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Joe Biden wants to remind 2024 voters of a record and an agenda. Often it’s Donald Trump’s

SEATTLE — President Joe Biden is running for reelection on a record and an agenda — often Donald Trump’s.

In a hotel ballroom in Seattle, at fancy homes in California and at stops in Illinois and Wisconsin over the past week, Biden has been betting that reminding voters about Trump’s presidency and highlighting his Republican opponent’s latest campaign statements will work to the Democrat’s advantage.

At a Seattle fundraiser Friday night, Biden brought up Trump’s recent interview with Time magazine in which Trump said states should be left to determine whether to prosecute women for abortions or to monitor their pregnancies.

“I really urge you to read it,” Biden said.

Biden, who had another Seattle fundraiser scheduled for Saturday before returning to the East Coast, has plenty of other Trump material to draw from, too.

The president highlights how Trump has promised, if elected, to be “a dictator on Day 1”, how he has suggested the United States would not necessarily defend allies from aggression and how he has pledged to “totally obliterate the deep state” in the federal bureaucracy, which he blames for blocking his first-term agenda.

“And he said a whole lot more,” Biden said during a Chicago appearance. “But the bad news is he means what he says. He means what he says. Unless you think I’m kidding, just think back to the 6th of January. This guy means what he says,” referring to the riot at the U.S. Capitol on Jan. 6, 2021.

Biden wants the 2024 election to be a referendum on Trump’s record and plans, but he also wants voters to look favorably on his own policies and actions.

Biden and his allies think the country needs reminding about Trump’s tenure and his outlandish and often concerning statements, particularly because the Republican is no longer ubiquitous on X, formerly Twitter, nor is he in front of television cameras as often as he once was.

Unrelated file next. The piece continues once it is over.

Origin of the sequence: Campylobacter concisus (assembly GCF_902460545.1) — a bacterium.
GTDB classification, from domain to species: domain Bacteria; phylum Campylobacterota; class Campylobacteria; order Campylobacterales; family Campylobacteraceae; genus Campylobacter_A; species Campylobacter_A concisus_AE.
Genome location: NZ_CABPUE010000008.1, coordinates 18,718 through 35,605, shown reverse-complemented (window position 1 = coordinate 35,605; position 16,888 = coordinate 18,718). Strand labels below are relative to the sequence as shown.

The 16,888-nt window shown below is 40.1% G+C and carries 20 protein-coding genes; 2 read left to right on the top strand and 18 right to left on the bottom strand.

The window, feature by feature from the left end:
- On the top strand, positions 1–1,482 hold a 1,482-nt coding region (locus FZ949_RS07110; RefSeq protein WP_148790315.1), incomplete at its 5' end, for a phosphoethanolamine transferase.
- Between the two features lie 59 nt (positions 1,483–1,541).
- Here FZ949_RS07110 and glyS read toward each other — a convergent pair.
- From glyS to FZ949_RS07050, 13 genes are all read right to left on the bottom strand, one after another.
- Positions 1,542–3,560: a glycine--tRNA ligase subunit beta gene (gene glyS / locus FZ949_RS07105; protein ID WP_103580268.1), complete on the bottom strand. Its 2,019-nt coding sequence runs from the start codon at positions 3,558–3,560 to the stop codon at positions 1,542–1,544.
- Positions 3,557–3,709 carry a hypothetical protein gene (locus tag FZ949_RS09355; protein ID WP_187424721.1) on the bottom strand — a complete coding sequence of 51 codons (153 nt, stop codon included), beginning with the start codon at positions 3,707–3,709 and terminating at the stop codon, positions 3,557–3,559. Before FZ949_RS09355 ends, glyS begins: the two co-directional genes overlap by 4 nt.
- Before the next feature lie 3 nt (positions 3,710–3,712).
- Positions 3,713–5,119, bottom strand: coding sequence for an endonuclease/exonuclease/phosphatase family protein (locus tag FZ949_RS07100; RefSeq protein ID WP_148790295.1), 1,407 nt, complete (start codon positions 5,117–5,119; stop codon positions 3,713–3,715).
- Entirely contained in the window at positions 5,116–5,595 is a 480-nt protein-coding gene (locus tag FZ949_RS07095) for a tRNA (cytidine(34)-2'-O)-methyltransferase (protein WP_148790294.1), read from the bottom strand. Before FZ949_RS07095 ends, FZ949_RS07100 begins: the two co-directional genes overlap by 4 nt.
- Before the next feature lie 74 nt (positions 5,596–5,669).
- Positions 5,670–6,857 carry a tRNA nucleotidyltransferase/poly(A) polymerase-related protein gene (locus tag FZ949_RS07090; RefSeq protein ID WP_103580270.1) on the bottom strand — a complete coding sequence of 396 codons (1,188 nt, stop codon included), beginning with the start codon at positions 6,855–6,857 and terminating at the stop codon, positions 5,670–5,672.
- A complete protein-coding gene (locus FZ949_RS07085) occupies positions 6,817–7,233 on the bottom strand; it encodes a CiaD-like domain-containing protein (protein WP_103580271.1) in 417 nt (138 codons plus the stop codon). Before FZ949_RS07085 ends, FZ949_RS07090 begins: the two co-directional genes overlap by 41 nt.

“Chaos is nothing new for Trump,” Biden said in Chicago. “His presidency was chaos. Trump is trying to make the — the country forget about the dark and unsettling things that he did when he was president. Well, we’re going to not let them forget.”

Biden frequently highlights Trump’s efforts to overturn the results of the 2020 election and how he stood by when supporters violently stormed the Capitol as Congress met to certify his loss to Biden. He also points to Trump separating children from their families at the U.S.-Mexico border, tax cuts the Republican pushed through that benefited corporations and the wealthy and his repeated efforts to overturn the Affordable Care Act.

Biden’s barbs have been getting sharper of late.

He opened his Seattle fundraiser on Friday night by telling donors, “Thank you for the warm welcome. Please keep it down, because Donald Trump is sleeping. Sleepy Don.” That was a riff off of news reports that the former president has dozed off during his criminal trial in a New York courtroom. Trump has pleaded not guilty to charges in a hush money scheme to illegally influence the 2016 presidential election.